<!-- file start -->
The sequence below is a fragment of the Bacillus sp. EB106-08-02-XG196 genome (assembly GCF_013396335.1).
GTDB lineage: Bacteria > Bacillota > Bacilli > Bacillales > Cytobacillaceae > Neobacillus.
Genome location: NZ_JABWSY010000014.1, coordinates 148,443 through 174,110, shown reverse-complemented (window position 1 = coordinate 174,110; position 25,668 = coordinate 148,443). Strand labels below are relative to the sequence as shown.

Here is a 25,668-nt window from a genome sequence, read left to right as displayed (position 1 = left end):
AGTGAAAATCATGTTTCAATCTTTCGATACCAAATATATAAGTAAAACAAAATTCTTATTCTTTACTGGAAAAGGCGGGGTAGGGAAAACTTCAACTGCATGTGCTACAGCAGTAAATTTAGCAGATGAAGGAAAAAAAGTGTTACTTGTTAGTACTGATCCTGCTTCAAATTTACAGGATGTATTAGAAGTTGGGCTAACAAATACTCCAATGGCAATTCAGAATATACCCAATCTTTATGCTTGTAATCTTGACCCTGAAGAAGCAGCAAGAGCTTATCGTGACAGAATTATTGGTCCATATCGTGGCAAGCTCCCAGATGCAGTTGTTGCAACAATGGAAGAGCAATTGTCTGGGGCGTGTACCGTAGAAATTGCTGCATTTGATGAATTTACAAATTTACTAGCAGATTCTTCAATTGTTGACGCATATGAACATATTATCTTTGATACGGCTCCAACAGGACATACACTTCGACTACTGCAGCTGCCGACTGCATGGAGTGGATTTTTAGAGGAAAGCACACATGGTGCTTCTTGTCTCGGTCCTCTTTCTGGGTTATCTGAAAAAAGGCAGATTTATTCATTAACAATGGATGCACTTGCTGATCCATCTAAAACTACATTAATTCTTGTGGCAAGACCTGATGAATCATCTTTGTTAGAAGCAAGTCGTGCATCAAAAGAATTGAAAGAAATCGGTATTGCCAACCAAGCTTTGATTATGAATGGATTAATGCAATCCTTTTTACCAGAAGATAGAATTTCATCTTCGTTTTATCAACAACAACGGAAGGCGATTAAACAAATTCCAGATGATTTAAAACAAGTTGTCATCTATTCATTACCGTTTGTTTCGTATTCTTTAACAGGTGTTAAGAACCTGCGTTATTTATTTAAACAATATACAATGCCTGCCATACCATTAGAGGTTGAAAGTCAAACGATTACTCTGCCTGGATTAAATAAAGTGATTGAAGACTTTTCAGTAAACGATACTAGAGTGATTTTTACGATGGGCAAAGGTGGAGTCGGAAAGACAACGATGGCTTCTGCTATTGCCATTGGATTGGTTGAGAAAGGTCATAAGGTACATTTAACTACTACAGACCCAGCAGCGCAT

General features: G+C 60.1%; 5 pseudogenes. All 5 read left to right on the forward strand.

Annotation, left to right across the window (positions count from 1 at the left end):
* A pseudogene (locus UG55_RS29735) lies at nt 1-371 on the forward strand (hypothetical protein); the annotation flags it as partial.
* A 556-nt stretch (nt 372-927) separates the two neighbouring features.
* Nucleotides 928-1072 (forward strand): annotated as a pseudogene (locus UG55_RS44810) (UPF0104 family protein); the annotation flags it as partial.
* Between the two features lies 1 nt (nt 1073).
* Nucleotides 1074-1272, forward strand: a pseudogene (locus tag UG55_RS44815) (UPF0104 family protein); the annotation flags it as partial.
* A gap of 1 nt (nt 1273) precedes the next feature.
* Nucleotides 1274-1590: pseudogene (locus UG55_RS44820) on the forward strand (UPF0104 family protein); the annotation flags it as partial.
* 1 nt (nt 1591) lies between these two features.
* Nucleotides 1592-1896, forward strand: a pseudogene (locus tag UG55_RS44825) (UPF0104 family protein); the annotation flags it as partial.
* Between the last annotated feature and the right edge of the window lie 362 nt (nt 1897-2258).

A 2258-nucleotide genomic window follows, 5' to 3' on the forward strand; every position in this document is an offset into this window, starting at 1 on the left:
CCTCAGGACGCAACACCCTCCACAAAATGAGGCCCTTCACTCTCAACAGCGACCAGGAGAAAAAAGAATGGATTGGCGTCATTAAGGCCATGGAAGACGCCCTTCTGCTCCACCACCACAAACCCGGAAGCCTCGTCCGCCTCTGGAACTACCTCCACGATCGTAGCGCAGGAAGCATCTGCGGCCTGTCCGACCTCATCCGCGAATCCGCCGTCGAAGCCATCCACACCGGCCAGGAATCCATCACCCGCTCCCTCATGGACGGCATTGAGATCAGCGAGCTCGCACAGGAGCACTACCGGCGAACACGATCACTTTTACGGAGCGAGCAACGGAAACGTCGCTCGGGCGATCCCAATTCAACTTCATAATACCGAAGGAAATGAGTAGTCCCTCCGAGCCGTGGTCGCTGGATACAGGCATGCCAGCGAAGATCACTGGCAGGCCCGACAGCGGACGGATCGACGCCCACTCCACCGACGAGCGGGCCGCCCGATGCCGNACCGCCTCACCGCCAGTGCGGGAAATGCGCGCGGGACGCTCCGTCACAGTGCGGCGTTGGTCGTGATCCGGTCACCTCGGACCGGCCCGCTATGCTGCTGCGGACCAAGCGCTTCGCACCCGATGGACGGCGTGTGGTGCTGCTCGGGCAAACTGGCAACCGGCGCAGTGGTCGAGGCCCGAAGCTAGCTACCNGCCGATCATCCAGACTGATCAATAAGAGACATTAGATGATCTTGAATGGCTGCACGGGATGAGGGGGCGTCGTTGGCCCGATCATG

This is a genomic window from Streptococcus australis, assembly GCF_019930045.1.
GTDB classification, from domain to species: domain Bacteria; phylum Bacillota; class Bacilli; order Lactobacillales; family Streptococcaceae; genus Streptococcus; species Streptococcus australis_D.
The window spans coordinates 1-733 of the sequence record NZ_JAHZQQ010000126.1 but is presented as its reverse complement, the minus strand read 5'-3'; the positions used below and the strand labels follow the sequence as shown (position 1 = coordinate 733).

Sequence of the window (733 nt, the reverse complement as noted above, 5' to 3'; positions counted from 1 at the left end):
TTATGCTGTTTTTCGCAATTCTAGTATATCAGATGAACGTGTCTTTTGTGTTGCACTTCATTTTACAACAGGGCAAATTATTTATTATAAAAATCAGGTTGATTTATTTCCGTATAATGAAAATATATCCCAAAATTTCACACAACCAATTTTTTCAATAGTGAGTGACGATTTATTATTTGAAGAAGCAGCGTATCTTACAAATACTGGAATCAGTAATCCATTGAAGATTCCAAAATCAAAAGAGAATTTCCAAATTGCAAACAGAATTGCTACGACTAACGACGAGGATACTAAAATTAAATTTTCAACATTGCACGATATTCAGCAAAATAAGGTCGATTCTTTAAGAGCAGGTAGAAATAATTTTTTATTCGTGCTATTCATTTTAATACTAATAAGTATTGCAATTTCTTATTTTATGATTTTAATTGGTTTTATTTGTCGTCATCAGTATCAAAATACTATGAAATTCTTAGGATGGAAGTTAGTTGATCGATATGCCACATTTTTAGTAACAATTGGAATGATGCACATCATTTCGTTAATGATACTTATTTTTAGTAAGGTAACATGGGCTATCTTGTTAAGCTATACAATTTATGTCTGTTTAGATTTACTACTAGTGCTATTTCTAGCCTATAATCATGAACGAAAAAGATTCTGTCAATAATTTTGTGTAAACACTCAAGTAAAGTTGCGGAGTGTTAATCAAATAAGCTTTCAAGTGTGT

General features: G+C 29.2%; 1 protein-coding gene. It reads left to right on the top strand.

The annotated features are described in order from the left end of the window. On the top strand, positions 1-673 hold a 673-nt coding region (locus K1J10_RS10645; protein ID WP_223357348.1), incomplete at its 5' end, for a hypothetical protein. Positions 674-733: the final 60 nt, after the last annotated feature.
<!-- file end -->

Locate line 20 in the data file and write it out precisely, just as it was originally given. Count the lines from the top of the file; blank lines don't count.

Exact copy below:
This is a genomic window from Streptococcus australis, assembly GCF_019930045.1.